Amin Ahsan Islahi
|Main interests||Qur'anic exegesis|
|Notable ideas||Concept of thematic and structural coherence in Quran|
Imam Amin Ahsan Islahi (1904–1997) was a Pakistani Muslim scholar, famous for his Urdu exegeses of Quran, Tadabbur-i-Qur’an—an exegesis that he based on Hamiduddin Farahi's (1863–1930) idea of thematic and structural coherence in the Qur'an.
Imam Islahi was born in 1904 at Bamhur, a small village in Azamgarh, United Provinces (now Uttar Pradesh), British India (now India). After graduating from Madrasah al-Islah in Azamgarh in 1922, he entered the field of journalism. First he worked as an associated editor in "Khoonch" a children magazine. Then he edited a newspaper "Madinah" at Bijnawr and also remained associated with "Sach", a newspaper taken out by Abdul Majid Daryabadi.
It was sometime in 1925 when Farahi offered Imam Islahi to come and study the Qur’an with him. Imam Islahi abandoned his journalistic career to benefit from this opportunity. It was in this forming period of his life in which he learnt from Farahi the principles of direct deliberation on the Book of Allah. During this time, he also taught the Qur’an and Arabic literature at the Madrasah.
After Farahi’s death, Imam Islahi studied Hadith from a celebrated scholar of this discipline, Abdu’l Rahman Muhaddith Mubarakpuri. In 1936, Imam Islahi founded the "Daira-i-Hamidiyyah", a small institute to disseminate the Qur’anic thought of Farahi. Under the auspices of this institute, he brought out a monthly journal "Al-Islah" in which he translated many portions of Farahi’s treatises written in Arabic. The journal was published till 1939, after which it was discontinued.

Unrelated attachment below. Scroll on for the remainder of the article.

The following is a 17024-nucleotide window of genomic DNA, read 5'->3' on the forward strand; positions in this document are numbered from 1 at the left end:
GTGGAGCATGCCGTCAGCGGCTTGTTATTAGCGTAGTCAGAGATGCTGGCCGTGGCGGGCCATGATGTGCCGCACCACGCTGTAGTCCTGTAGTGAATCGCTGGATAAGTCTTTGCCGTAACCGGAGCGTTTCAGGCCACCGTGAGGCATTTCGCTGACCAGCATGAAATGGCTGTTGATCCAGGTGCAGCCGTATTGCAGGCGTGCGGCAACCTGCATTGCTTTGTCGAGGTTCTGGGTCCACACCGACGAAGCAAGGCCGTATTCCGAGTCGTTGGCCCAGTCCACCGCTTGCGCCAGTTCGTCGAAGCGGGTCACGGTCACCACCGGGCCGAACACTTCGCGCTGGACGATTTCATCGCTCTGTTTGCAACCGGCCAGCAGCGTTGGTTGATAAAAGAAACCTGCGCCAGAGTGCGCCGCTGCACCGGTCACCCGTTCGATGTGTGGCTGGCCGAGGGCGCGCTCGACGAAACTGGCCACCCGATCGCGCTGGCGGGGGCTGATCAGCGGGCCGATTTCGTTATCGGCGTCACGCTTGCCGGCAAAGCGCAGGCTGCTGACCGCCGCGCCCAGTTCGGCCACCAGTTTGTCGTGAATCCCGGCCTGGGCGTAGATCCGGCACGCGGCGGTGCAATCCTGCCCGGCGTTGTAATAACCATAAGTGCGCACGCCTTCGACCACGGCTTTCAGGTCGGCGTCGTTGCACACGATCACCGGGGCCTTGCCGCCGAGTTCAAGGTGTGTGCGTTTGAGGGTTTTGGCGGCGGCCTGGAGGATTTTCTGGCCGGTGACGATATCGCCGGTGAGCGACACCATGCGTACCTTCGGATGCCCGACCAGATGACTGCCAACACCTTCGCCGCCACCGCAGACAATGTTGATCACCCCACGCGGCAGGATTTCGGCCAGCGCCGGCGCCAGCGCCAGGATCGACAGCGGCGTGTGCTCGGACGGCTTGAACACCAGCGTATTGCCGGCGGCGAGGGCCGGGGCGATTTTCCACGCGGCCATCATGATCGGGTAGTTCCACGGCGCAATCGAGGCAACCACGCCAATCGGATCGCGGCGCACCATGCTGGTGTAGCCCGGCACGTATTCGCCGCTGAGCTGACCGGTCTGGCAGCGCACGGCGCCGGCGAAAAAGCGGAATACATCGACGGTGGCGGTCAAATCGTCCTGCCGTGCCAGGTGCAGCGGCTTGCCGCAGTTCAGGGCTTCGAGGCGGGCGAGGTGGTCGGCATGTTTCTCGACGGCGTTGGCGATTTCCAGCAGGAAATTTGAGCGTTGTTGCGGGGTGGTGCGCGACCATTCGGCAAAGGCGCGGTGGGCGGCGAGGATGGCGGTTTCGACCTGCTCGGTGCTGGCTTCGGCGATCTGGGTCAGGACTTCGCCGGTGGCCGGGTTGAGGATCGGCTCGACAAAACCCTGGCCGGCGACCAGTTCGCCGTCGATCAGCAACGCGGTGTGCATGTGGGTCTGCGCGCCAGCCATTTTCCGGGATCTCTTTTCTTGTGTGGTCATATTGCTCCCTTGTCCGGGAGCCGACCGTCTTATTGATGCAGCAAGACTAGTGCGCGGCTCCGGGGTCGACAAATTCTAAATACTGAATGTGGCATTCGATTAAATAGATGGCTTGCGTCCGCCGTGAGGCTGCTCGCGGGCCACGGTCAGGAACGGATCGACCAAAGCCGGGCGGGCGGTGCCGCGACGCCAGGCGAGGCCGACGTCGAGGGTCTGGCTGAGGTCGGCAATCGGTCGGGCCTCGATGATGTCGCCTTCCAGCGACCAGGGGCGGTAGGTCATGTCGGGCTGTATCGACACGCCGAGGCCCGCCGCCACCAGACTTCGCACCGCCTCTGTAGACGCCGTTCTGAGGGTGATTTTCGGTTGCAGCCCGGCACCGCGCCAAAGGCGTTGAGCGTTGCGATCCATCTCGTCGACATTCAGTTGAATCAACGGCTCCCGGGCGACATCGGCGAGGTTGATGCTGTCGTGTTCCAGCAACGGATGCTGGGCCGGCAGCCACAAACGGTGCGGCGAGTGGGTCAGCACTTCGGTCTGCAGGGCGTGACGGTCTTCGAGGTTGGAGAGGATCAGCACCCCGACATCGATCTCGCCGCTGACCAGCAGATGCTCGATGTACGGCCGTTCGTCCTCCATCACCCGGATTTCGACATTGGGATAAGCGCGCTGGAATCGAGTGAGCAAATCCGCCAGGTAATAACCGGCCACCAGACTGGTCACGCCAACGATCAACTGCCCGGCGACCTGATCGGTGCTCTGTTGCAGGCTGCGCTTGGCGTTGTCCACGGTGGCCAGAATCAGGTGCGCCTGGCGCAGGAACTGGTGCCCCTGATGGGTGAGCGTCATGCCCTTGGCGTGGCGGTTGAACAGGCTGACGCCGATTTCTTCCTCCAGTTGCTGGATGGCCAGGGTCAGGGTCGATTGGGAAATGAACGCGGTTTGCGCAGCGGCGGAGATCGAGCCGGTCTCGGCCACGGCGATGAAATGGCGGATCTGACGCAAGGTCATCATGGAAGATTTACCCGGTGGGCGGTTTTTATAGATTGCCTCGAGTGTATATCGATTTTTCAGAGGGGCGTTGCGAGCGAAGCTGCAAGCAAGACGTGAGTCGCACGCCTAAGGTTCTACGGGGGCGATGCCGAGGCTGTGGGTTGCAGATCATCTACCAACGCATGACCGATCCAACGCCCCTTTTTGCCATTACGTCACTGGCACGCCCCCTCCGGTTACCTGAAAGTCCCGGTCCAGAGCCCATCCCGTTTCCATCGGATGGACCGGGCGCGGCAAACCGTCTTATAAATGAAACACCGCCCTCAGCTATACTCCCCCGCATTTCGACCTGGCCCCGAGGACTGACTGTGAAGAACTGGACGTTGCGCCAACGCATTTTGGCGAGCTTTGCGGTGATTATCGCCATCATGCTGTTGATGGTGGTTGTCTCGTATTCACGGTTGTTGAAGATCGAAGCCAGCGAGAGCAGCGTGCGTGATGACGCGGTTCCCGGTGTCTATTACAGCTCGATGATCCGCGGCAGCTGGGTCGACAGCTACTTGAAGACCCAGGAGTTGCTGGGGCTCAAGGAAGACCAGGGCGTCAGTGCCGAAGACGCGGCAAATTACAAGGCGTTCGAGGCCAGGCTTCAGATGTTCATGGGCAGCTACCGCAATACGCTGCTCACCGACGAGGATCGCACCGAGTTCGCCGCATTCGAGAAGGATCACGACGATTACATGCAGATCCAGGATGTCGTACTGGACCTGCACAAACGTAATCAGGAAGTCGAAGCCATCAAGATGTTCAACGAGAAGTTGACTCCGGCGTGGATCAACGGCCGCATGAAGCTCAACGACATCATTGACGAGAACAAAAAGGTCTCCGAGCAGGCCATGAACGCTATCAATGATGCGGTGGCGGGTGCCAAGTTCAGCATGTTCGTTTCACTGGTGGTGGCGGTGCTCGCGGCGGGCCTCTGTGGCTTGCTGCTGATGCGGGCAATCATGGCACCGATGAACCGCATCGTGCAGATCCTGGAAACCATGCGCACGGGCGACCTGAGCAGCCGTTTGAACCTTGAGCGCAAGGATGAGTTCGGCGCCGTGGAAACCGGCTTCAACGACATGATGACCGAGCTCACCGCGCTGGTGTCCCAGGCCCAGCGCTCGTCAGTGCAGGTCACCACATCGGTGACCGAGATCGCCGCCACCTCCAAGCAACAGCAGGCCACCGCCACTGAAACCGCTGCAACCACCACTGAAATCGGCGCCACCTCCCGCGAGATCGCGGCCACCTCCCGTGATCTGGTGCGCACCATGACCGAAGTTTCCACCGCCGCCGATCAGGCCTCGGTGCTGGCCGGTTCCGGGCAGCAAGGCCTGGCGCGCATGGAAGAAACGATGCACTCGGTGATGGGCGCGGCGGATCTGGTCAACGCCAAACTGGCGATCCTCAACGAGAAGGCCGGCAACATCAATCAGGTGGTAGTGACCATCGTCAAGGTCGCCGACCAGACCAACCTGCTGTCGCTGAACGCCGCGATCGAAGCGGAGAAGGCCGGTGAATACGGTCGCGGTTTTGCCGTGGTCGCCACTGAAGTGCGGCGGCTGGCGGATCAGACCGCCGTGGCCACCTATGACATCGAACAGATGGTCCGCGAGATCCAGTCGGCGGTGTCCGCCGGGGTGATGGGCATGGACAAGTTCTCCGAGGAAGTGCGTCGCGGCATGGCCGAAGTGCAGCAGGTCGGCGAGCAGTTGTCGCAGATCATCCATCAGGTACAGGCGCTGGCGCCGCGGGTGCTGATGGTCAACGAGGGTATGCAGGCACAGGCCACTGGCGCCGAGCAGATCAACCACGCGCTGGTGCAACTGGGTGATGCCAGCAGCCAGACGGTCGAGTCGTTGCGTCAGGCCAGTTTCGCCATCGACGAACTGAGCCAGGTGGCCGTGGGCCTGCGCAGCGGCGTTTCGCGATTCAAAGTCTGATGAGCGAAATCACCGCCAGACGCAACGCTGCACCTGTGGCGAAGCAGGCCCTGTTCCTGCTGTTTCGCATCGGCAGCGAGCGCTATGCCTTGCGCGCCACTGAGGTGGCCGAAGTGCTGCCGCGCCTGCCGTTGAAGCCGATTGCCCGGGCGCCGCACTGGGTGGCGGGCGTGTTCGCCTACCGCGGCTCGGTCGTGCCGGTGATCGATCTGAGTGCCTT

Imam Islahi was among the founder members of the Jamaat-e-Islami, a religious party founded by the eminent Islamic scholar Mawdudi in 1941. During his seventeen-year stay in the party, he represented the intellectual element and remained a member of the central governing body, Majlis-i-Shura. During this period, he did the groundwork needed to write a commentary of the Qur’an – an objective which he had set before him early in life. In 1956, when the Government of Pakistan set up the Islamic Law Commission, Imam Islahi - also an eminent expert on Islamic law - served as a member until the commission was abolished in 1958 by the martial law regime of General Ayub Khan. In 1958, he abandoned the party after serious differences arose between him and Mawdudi on the nature of the constitution of the party.